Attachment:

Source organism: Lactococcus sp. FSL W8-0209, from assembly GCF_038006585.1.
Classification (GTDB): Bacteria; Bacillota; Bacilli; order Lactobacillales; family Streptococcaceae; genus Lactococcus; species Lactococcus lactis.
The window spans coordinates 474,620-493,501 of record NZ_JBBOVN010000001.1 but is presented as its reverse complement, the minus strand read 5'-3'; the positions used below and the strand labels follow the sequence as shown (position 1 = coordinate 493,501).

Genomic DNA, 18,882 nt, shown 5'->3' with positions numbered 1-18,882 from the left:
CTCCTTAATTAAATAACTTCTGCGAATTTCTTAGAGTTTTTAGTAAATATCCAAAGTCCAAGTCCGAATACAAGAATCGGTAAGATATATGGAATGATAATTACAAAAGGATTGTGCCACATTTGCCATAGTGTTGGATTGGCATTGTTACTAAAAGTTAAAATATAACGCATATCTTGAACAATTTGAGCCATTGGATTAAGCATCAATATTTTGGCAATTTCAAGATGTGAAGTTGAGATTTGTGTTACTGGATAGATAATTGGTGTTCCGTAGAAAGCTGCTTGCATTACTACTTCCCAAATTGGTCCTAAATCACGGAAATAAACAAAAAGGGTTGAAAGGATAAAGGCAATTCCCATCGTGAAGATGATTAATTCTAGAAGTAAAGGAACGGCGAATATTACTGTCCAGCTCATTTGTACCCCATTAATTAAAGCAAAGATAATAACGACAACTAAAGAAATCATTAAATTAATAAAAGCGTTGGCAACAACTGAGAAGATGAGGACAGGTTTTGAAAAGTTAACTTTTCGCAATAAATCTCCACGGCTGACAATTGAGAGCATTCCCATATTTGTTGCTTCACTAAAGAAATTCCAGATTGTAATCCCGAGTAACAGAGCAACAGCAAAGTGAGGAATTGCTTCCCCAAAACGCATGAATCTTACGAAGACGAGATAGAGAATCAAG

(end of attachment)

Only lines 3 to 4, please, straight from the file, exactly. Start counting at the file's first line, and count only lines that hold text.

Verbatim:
The window spans coordinates 474,620-493,501 of record NZ_JBBOVN010000001.1 but is presented as its reverse complement, the minus strand read 5'-3'; the positions used below and the strand labels follow the sequence as shown (position 1 = coordinate 493,501).

Genomic DNA, 18,882 nt, shown 5'->3' with positions numbered 1-18,882 from the left: